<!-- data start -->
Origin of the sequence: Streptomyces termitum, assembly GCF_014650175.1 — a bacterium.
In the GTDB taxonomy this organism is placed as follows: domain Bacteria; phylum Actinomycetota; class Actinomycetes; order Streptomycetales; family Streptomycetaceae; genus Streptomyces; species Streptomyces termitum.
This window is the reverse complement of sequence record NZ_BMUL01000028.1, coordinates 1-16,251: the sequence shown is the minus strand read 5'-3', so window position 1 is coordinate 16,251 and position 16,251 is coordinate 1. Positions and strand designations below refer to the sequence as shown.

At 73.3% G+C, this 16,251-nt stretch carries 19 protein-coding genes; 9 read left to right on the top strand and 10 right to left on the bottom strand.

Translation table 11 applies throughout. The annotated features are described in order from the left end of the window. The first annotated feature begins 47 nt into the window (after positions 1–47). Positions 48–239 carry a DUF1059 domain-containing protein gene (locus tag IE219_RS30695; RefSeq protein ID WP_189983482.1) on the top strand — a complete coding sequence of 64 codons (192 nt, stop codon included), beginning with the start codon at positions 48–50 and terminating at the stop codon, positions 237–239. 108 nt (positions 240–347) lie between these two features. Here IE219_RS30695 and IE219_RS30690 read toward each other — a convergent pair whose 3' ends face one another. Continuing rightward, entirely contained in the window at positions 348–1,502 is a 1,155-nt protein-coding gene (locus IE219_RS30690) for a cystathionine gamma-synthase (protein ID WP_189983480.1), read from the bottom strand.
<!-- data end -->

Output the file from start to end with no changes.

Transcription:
Origin of the sequence: Streptomyces termitum, assembly GCF_014650175.1 — a bacterium.
In the GTDB taxonomy this organism is placed as follows: domain Bacteria; phylum Actinomycetota; class Actinomycetes; order Streptomycetales; family Streptomycetaceae; genus Streptomyces; species Streptomyces termitum.
This window is the reverse complement of sequence record NZ_BMUL01000028.1, coordinates 1-16,251: the sequence shown is the minus strand read 5'-3', so window position 1 is coordinate 16,251 and position 16,251 is coordinate 1. Positions and strand designations below refer to the sequence as shown.

At 73.3% G+C, this 16,251-nt stretch carries 19 protein-coding genes; 9 read left to right on the top strand and 10 right to left on the bottom strand.

Translation table 11 applies throughout. The annotated features are described in order from the left end of the window. The first annotated feature begins 47 nt into the window (after positions 1–47). Positions 48–239 carry a DUF1059 domain-containing protein gene (locus tag IE219_RS30695; RefSeq protein ID WP_189983482.1) on the top strand — a complete coding sequence of 64 codons (192 nt, stop codon included), beginning with the start codon at positions 48–50 and terminating at the stop codon, positions 237–239. 108 nt (positions 240–347) lie between these two features. Here IE219_RS30695 and IE219_RS30690 read toward each other — a convergent pair whose 3' ends face one another. Continuing rightward, entirely contained in the window at positions 348–1,502 is a 1,155-nt protein-coding gene (locus IE219_RS30690) for a cystathionine gamma-synthase (protein ID WP_189983480.1), read from the bottom strand.